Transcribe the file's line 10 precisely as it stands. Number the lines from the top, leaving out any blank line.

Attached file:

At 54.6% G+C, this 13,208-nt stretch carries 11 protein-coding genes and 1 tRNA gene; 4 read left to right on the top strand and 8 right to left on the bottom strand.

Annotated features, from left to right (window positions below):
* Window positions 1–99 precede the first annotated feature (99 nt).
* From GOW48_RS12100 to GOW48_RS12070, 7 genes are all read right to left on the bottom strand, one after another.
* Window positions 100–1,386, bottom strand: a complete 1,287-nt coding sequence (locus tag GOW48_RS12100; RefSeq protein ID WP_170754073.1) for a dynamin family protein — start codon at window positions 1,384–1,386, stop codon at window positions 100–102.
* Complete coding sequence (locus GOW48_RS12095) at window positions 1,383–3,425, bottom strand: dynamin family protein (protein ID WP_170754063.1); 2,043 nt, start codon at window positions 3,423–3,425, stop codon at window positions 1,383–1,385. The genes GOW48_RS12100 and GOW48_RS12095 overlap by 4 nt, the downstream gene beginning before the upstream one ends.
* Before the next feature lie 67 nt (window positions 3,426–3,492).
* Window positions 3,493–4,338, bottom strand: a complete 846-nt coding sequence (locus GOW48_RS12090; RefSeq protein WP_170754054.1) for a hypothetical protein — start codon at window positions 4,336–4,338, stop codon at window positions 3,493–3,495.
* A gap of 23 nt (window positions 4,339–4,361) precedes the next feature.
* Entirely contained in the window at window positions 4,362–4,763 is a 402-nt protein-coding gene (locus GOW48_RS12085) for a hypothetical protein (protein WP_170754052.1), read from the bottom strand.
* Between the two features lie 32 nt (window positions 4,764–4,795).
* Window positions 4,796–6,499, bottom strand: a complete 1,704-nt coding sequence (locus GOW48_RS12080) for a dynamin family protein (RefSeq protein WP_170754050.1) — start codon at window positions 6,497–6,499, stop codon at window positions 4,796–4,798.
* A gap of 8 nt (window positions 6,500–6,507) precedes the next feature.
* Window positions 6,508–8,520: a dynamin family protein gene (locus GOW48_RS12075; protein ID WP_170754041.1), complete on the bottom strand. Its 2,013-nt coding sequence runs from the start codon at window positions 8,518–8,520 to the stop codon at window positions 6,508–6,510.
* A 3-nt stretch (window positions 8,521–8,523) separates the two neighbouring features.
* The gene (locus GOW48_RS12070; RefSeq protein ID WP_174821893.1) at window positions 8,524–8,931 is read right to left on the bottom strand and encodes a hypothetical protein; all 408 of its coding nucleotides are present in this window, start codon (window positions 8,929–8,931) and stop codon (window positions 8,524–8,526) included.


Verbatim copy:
* Entirely contained in the window at window positions 4,362–4,763 is a 402-nt protein-coding gene (locus GOW48_RS12085) for a hypothetical protein (protein WP_170754052.1), read from the bottom strand.